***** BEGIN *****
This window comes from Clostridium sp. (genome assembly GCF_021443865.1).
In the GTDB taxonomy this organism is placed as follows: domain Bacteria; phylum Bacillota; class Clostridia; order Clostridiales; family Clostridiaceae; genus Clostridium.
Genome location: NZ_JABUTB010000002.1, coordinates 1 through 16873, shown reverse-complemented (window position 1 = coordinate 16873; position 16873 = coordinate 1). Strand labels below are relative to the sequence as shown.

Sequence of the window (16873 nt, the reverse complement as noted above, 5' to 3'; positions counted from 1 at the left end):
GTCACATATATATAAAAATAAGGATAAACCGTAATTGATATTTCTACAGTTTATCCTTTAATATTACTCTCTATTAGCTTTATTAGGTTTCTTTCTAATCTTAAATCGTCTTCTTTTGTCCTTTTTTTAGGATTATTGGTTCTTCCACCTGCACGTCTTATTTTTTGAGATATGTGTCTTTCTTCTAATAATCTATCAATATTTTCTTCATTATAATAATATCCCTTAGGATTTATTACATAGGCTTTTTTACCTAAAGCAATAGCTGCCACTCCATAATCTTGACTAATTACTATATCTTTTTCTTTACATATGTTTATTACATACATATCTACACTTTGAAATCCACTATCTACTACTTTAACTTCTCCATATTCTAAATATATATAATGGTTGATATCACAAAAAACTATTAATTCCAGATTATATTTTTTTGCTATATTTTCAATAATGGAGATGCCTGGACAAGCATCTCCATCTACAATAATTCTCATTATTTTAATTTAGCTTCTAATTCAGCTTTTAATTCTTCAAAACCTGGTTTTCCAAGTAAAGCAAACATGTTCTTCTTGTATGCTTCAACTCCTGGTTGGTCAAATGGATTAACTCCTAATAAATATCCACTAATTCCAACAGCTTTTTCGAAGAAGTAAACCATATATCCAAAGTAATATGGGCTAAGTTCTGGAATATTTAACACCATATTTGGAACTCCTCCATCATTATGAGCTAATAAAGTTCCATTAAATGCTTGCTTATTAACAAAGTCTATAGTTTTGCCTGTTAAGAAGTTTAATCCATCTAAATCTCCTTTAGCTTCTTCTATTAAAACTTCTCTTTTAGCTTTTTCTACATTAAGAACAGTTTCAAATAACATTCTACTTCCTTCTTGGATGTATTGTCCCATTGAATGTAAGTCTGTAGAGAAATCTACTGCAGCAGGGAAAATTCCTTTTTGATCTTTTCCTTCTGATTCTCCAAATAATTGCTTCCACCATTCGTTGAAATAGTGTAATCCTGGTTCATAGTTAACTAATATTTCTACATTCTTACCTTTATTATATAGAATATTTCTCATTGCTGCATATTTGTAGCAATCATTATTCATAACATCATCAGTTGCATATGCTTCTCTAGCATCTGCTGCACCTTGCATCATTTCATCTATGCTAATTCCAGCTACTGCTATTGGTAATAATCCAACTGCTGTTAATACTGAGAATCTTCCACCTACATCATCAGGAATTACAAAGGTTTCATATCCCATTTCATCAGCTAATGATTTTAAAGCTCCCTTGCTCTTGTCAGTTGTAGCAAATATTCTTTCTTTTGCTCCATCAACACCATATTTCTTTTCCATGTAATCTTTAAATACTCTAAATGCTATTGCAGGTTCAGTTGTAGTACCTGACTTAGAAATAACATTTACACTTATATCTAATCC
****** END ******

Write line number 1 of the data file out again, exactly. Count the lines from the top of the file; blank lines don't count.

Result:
This window comes from Clostridium sp. (genome assembly GCF_021443865.1).